“The best villains are the ones who have a point of view you can relate to,” says Joe Robert Cole, the co-writer of Marvel’s massive new movie Black Panther. To judge from the reception given to Michael B. Jordan’s Erik Killmonger, who vies with chosen one T’Challa (Chadwick Boseman) to rule the Afro-futurist country of Wakanda, Cole and director Ryan Coogler have crafted one of Marvel’s greatest screen adversaries. Jordan plays the hell out of the role, bringing pain and swagger in equal measure, but the crucial ingredient here is that Killmonger is rooted in more provocative real-world issues than any Marvel villain thus far, and many viewers are finding his plan all too persuasive.
“An antagonist hell-bent on arming all the black people in the world, Killmonger’s rage and rashness are more coherent than T’Challa’s rote Edenic promises,” wrote The New Yorker’s Doreen St. Félix. Cole likens the characters to X-Men adversaries Professor X and Magneto, who were themselves based on civil-rights leaders Martin Luther King, Jr. and Malcolm X. Like Professor X, T’Challa is the peace-keeper who is concerned for the welfare of his people and only relies on his superpowers when traditional diplomacy has stalled. Killmonger, by contrast, is a firebrand who growls the truths that soft-spoken T’Challa dare not say, and is unafraid to hasten violent revolution. Orphaned as a child in Oakland, then sent as an adult on bloody military missions to reshape the world, Killmonger has never known paradise, and he can barely believe that a black utopia like Wakanda will not intercede on the behalf of its oppressed brothers and sisters the world over.
“In a lot of ways, what T’Challa and what Erik want are the same things, but Erik is coming at it from a place of pain, and T’Challa ultimately finds a place of empathy,” Cole recently told Vulture. “With Killmonger, the idea was to take the thematic idea of what it means to be my brother’s keeper, and to find a way to personalize being African, being African-American, and the relationship between black people in the diaspora.”
The result is a character whose cold-eyed view of history is hard to argue with — the hashtag #KillmongerWasRight trended over Twitter this past weekend — though his eagerness to murder his collaborators, the peaceful guardians of Wakanda, and the children of those who oppose him suggest that Killmonger sees no real future beyond burning it all down. “With Erik, it’s not what he wants that makes him the villain, it’s how he goes about trying to get it, and how far he takes it,” says Cole. “That’s where he crosses the line into almost becoming the thing he hates the most, and the thing that created him: That kind of colonial, slash-and-burn approach of destroying someone’s culture. But what he’s talking about is something that I think T’Challa and all of us can relate to, where you’re wondering what has happened to our world and equality.”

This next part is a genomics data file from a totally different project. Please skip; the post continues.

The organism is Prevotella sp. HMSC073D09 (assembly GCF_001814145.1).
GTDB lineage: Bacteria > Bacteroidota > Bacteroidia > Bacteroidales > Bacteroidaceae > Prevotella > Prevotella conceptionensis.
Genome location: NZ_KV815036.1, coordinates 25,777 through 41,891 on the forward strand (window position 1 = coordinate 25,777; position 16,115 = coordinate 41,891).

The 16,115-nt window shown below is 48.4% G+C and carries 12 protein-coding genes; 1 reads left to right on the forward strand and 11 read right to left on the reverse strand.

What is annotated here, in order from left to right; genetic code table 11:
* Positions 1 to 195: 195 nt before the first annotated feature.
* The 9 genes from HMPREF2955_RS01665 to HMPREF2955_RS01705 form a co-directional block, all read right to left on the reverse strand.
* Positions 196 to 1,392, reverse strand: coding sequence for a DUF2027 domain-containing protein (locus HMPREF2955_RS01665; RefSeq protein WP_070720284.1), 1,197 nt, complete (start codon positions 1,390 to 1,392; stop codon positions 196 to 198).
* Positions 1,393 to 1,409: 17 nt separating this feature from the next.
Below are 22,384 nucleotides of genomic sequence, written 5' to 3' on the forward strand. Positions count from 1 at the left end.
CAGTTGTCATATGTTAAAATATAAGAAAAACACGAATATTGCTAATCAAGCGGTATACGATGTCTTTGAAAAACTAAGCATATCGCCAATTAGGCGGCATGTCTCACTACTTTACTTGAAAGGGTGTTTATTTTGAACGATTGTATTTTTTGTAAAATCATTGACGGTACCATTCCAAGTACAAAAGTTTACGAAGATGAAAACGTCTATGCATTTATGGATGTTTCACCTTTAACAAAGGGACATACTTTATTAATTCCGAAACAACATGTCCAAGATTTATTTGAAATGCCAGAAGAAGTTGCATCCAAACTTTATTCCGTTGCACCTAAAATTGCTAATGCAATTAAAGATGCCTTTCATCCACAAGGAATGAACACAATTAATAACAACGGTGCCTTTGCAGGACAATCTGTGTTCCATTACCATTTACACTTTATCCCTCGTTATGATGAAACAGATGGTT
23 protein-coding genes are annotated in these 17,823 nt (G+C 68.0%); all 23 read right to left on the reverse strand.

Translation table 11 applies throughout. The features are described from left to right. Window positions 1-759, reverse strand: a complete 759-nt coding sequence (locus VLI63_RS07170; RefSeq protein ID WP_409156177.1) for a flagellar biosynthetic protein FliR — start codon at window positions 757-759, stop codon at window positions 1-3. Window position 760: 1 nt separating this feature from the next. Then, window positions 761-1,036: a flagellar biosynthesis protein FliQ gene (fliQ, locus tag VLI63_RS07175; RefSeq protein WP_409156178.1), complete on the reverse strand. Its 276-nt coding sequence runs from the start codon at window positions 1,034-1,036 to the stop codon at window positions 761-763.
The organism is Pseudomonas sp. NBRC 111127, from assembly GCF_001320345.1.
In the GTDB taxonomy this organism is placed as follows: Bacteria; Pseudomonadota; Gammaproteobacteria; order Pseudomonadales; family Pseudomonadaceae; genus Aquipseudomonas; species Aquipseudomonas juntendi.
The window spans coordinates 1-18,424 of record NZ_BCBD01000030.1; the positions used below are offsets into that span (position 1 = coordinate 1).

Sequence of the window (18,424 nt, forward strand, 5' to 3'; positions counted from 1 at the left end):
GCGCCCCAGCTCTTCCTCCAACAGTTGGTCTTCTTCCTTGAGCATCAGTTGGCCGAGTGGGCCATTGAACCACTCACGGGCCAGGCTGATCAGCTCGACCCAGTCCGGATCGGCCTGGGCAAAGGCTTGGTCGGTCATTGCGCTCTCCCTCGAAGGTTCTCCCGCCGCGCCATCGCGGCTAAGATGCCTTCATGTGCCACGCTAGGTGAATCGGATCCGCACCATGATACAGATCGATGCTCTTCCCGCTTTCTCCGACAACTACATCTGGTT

Killmonger was so compelling in his righteousness that for Cole and Coogler, the bigger hurdle was to make T’Challa interesting enough to go head-to-head with his adversary. “It was tough,” confesses Cole. “That was a big challenge, to find the warts in him. What is it about T’Challa that we can latch onto? What’s the human frailty? He’s a character who does not easily get in his own way, so we had to find interpersonal struggles: Losing his father, finding his identity, his wanting to please and appease everyone. It’s hard because we rooted ourselves in the canon, and the way he’s written in the comic books, he really doesn’t have any flaws. He’s a hard person not to like, and he shows nobility in the face of sacrifice.”
To stay faithful to the comic-book version of T’Challa but also give him enough to wrestle with, Cole and Coogler decided to complicate his past: Our hero reveres his father T’Chaka, the assassinated former ruler of Wakanda, but comes to find out that the dead king’s motives and methods may not have been so noble.
“He’s taking on the burden of history, of what Wakanda has done, and he tries to right that wrong,” says Cole. “It’s more about that than him righting his own personal wrong, although at the beginning of the movie, he fundamentally believes in the Wakanda principle of isolation from the outside world. But Chadwick as an actor brings a certain humanity to it, so in there, somewhere, you always can see this thought of, ‘Maybe we should be doing more.’ The arc is that ultimately he finds his way there and challenges the new paradigm. He takes Wakanda into a new place.”
Throughout, Cole says he was amazed what Marvel allowed him to get away with, from the “colonizer” punchline given to T’Challa’s sister Shuri to the final, provocative lines spoken by Jordan as Killmonger. “Marvel was very supportive of the vision of the movie,” says Cole, “and the importance of that different voice. Some of Erik’s speeches and positions, we really tried to calibrate that to land the way we wanted it to land.” And land, it clearly has. Says Cole of the reaction to Black Panther and its tortured antagonist, “You just pour your heart into it, and keep your fingers crossed.”